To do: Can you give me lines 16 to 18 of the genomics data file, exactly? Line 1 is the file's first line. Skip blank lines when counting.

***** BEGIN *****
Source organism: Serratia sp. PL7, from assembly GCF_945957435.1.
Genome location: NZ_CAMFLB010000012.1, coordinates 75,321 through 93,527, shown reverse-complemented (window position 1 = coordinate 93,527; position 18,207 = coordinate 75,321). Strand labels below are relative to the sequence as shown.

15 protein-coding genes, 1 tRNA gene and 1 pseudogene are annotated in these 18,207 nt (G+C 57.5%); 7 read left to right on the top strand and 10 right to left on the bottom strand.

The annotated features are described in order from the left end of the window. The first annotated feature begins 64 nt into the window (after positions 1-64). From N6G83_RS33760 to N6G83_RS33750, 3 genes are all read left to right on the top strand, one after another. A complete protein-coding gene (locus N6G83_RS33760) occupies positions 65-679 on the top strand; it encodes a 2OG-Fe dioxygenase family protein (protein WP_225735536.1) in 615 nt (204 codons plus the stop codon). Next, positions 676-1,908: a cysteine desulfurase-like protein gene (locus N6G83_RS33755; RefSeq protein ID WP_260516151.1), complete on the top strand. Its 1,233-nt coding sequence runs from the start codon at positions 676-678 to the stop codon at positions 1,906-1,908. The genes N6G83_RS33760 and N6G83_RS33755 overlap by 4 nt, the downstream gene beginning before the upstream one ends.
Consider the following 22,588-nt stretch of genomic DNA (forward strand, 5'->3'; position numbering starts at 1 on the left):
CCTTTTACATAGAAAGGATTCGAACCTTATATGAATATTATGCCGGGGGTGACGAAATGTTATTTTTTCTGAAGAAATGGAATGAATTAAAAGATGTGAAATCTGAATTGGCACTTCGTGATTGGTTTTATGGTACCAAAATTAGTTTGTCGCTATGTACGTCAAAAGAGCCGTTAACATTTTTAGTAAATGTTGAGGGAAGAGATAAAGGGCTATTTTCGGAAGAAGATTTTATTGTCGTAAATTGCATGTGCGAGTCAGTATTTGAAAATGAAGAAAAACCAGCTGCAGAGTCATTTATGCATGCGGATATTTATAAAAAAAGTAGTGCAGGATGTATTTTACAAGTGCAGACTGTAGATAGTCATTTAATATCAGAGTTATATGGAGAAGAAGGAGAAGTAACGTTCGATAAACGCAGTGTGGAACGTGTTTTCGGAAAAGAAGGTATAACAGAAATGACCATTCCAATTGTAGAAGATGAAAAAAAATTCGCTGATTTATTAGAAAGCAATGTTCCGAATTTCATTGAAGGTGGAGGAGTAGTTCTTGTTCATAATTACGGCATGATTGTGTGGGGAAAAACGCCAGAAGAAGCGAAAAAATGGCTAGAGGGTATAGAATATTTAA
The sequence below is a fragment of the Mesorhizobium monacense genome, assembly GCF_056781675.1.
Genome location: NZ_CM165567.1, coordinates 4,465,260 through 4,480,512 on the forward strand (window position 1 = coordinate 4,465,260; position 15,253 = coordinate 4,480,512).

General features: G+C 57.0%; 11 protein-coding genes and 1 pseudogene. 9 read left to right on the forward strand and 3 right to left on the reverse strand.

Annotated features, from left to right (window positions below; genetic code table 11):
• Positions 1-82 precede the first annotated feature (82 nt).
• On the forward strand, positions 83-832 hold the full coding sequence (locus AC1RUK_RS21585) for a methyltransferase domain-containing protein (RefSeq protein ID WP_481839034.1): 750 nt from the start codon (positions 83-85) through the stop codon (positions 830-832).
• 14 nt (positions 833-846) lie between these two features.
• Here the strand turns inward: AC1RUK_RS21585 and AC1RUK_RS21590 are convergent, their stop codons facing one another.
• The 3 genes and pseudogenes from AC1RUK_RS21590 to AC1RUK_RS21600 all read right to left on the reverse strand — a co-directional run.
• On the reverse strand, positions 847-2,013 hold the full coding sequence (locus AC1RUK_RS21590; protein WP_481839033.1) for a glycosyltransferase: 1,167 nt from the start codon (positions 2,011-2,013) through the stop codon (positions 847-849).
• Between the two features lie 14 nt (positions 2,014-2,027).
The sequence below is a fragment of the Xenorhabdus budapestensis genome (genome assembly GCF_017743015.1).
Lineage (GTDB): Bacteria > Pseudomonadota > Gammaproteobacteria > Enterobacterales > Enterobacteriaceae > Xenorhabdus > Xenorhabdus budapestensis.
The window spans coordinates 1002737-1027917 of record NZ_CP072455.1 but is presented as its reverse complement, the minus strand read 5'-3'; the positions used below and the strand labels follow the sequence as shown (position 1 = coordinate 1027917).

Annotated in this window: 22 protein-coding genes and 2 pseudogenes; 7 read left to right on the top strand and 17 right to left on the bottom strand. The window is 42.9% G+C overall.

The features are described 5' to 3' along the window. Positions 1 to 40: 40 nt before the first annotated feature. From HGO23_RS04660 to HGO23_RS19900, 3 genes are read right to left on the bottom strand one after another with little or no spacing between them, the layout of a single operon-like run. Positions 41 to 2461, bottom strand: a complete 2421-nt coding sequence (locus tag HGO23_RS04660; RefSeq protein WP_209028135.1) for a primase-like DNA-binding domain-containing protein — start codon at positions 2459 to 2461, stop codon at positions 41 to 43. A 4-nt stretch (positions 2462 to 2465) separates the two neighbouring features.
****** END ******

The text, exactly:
• On the reverse strand, positions 847-2,013 hold the full coding sequence (locus AC1RUK_RS21590; protein WP_481839033.1) for a glycosyltransferase: 1,167 nt from the start codon (positions 2,011-2,013) through the stop codon (positions 847-849).
• Between the two features lie 14 nt (positions 2,014-2,027).
The sequence below is a fragment of the Xenorhabdus budapestensis genome (genome assembly GCF_017743015.1).